Category Archives: Emerging Technology

A Multiverse of Metaverses

By Sadev Parikh

Eric Ravenscraft’s Wired article shows us the difficulty of defining the “metaverse,” which may be better understood through the lens of Wittgenstein’s idea of family resemblances than through any attempt at clear-cut definition. Metaverse can be seen as a concept made up of family resemblances that include elements of virtual reality, augmented reality, and haptic feedback. While these technical elements may ground the concept, various metaverses could vary along parameters such as the centralization of power, financialization, and degree of anonymity for users. Armed with this framework, we might predict how the metaverse may manifest in the United States.

Considering centralization of power, we see two competing visions: one concentrated around Facebook (i.e., Meta), and the vision of a “Web 3” that might include worlds like Decentraland built around principles of decentralized decision-making and power enabled by blockchain technology.

A Facebook-driven metaverse could become the dominant mode, simply through its incumbent network effects and persistence as a premier destination for advertisers, as well as customer lock-in stemming from adjacent services (such as Messenger, Groups) that are increasingly essential to participating in modern life. The “Future Threats to Digital Democracy” report captures internet harms directly tied to the influence of Facebook and its business model on the internet.

Digitally impaired cognition is driven by social media content algorithms “engineered for virality, sensationalism, provocation and increased attention.” Reality apathy comes from the diffusion of re-shared negative content that is upranked by Facebook’s algorithms. It’s easy to imagine that a Facebook-driven metaverse is therefore likely to replicate the same features given Facebook’s need to monetize.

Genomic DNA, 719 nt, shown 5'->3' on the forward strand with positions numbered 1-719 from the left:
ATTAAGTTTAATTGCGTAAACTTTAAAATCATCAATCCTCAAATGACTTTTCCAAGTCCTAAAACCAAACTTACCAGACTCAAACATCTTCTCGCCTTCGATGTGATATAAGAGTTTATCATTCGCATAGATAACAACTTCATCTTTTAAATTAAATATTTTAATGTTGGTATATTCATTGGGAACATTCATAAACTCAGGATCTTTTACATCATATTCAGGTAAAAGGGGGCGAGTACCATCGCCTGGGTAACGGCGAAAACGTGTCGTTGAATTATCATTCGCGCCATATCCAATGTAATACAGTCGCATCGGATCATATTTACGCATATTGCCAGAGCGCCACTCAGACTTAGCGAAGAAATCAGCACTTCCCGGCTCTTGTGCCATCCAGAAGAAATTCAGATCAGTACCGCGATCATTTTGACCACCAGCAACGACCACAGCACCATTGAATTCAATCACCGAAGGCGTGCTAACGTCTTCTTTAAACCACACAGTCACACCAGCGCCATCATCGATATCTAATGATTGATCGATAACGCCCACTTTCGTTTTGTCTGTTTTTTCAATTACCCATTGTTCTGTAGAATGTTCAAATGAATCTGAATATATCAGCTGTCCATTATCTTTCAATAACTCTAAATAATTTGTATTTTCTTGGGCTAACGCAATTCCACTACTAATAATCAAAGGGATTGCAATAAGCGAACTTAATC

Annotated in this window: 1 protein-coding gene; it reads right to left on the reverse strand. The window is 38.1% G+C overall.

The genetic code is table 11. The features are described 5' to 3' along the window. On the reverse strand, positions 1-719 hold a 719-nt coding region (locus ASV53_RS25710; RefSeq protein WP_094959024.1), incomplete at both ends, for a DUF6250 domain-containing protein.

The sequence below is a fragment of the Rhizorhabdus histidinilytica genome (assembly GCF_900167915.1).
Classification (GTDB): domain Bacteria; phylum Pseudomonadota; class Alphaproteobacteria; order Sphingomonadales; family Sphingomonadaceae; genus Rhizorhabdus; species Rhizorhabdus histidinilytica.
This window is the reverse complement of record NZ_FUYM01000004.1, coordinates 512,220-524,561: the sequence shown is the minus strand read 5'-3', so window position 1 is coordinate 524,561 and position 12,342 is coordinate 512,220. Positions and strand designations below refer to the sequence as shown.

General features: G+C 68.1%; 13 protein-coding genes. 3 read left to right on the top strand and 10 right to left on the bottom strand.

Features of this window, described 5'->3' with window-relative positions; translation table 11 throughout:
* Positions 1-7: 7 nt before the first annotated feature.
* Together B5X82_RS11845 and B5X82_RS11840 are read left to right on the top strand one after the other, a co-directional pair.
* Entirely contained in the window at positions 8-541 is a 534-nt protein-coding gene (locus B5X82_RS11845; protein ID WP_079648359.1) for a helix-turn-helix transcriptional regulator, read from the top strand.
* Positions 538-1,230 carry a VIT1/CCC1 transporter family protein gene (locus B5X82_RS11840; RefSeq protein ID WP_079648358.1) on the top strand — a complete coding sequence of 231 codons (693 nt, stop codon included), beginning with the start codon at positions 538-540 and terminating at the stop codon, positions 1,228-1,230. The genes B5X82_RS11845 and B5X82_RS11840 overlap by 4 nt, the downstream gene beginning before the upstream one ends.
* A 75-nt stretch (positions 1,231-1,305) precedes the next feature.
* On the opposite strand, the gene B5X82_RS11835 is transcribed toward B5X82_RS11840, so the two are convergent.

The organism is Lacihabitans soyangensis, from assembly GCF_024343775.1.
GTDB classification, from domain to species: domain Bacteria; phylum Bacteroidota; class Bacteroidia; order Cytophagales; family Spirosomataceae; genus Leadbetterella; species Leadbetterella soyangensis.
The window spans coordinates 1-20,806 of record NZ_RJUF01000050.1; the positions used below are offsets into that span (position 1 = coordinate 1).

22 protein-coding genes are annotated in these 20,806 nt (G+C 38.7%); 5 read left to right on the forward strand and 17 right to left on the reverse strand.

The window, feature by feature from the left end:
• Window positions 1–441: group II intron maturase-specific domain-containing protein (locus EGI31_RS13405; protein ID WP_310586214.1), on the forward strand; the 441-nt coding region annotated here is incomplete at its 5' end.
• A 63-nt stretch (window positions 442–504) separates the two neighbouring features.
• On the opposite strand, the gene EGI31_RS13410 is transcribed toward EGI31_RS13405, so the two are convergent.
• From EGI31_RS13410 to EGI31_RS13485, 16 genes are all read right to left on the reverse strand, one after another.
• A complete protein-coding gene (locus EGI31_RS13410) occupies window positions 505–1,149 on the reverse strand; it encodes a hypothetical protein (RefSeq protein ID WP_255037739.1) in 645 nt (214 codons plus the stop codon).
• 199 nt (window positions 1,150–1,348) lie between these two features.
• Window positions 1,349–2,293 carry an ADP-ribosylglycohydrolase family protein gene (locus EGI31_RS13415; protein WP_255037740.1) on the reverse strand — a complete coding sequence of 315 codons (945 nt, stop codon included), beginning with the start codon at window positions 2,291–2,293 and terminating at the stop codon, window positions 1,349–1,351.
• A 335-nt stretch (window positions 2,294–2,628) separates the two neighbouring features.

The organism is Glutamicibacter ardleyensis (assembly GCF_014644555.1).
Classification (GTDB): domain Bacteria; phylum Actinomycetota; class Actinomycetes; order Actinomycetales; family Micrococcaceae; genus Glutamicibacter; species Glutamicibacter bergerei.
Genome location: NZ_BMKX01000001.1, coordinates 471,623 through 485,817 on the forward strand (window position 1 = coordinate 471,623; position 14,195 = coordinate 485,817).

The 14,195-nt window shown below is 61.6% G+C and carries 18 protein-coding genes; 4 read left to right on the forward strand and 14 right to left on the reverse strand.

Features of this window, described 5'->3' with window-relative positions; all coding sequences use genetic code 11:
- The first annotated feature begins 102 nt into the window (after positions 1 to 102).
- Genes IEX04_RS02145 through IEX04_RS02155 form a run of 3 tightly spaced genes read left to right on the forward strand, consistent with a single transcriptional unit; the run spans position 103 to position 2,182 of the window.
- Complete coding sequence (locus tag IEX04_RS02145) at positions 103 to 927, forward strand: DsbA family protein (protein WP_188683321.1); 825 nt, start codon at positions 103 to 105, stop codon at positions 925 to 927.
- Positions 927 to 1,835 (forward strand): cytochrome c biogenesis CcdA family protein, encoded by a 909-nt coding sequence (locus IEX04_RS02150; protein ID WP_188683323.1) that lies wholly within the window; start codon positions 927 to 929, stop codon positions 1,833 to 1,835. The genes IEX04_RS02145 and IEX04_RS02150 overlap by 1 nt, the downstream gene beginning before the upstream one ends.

Only now, Facebook’s paradigm may disintermediate not only our cognitive lives via smartphones but also our physical interactions, from the mundane like work meetings to even intimate moments like hugging enabled by haptic feedback suits. That said, perhaps Libra’s failure and Facebook’s February stock plummet portend a future where Mark Zuckerberg’s dreams no longer translate inevitably to our reality.

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Outsourcing the Cyber Kill Chain: Reinforcing the Cyber Mission Force and Allowing Increased Contractor Support of Cyber Operations

The United States is under a growing and constant threat of cyberattack. US cybersecurity strategy has evolved in response, adapting to the new threat climate by committing US Cyber Command to more aggressive and persistent peacetime cyber operations. However, the Department of Defense Cyber Mission Force (CMF) has been stretched thin attempting to carry out its new mission, requiring additional commitments to resourcing, force size, and capabilities.

Homer A. La Rue argues that increased participation of private contractors in US cyber operations is the best way to bolster the CMF’s capabilities, at least in the short term. Contractors may be particularly useful in “gray-zone” operations, that is, operation in the area that exists beyond the threshold of conventional diplomacy but falls short of conventional war.